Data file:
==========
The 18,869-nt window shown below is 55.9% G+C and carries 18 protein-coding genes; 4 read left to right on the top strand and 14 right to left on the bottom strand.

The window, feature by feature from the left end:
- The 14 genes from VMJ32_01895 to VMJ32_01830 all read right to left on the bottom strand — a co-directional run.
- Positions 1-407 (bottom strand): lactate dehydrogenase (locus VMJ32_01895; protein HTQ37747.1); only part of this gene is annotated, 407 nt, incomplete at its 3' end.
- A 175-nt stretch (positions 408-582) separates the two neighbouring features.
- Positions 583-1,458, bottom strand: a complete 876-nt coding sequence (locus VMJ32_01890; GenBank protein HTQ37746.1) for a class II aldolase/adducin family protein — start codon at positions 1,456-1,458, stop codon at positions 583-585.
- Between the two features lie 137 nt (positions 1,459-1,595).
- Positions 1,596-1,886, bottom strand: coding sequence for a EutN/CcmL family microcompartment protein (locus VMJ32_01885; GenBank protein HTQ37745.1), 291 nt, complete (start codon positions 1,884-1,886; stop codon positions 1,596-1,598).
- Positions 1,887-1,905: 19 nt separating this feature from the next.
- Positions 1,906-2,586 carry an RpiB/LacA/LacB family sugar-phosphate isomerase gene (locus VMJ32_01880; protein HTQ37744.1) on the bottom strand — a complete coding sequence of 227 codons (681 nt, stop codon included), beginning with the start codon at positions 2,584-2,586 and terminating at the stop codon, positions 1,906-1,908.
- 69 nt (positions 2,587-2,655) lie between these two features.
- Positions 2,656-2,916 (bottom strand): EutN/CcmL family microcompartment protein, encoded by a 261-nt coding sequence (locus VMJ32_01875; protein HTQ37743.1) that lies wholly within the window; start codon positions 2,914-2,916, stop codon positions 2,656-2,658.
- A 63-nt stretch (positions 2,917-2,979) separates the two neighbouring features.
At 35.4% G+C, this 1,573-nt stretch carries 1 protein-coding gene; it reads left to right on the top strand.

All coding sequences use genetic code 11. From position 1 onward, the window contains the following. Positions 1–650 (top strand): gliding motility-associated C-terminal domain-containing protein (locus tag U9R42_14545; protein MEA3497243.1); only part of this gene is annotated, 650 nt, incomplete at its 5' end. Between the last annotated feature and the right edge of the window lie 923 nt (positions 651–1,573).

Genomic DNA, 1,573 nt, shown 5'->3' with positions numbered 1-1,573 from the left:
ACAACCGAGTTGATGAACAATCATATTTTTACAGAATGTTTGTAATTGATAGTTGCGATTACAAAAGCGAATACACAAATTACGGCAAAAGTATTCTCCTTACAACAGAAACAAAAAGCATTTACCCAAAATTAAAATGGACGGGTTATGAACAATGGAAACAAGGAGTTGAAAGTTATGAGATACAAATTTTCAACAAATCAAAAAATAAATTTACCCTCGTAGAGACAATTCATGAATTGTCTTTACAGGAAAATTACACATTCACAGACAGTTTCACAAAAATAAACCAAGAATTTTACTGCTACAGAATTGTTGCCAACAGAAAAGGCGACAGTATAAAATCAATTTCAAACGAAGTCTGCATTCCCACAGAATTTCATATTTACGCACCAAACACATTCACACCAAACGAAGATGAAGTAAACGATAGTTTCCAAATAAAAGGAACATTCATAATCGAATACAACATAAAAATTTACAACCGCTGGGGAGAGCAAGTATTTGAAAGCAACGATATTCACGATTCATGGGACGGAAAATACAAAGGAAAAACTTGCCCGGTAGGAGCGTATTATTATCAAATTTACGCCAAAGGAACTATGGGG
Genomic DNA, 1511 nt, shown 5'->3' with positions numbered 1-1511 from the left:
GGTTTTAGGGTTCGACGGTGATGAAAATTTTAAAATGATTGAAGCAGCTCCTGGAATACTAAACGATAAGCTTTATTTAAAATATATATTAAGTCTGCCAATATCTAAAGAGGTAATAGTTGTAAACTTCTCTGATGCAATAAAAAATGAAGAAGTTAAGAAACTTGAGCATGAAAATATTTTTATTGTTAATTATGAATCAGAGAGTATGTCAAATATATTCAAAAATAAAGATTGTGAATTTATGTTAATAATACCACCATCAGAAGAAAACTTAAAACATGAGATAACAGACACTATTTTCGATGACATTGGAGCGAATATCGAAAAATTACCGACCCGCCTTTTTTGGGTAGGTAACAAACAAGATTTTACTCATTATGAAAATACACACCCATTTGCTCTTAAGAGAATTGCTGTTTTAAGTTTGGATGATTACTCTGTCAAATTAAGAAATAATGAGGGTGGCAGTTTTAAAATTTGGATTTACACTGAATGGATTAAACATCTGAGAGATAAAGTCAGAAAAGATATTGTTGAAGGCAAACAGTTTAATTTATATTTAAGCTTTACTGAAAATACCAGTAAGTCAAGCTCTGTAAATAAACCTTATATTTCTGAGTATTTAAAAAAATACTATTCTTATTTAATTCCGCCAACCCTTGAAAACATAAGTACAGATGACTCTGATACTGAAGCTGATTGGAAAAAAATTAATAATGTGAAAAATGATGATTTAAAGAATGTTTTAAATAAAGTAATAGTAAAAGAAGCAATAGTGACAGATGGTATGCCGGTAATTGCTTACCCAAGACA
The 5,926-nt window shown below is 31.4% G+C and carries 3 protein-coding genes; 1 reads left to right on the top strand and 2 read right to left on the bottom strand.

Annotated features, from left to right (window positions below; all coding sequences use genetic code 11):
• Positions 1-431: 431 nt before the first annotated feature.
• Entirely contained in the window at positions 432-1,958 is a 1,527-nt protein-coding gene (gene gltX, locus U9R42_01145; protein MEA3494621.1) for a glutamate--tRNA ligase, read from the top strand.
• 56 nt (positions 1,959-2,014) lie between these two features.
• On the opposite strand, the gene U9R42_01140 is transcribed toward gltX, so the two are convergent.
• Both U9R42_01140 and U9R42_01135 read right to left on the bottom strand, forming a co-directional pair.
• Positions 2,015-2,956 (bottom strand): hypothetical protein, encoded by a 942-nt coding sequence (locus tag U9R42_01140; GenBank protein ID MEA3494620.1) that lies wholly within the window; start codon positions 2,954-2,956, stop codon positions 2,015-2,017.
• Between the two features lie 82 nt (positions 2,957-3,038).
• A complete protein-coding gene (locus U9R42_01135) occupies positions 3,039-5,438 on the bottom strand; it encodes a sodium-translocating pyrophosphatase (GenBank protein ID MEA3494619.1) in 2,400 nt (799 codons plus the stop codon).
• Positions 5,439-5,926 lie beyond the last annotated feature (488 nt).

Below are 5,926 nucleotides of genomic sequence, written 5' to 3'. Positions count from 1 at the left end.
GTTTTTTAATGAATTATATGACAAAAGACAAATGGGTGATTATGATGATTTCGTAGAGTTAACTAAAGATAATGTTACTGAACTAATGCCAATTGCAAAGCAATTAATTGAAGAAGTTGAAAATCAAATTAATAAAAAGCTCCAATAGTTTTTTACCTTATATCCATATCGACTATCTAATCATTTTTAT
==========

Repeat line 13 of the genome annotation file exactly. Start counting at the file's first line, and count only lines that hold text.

- A 63-nt stretch (positions 2,917-2,979) separates the two neighbouring features.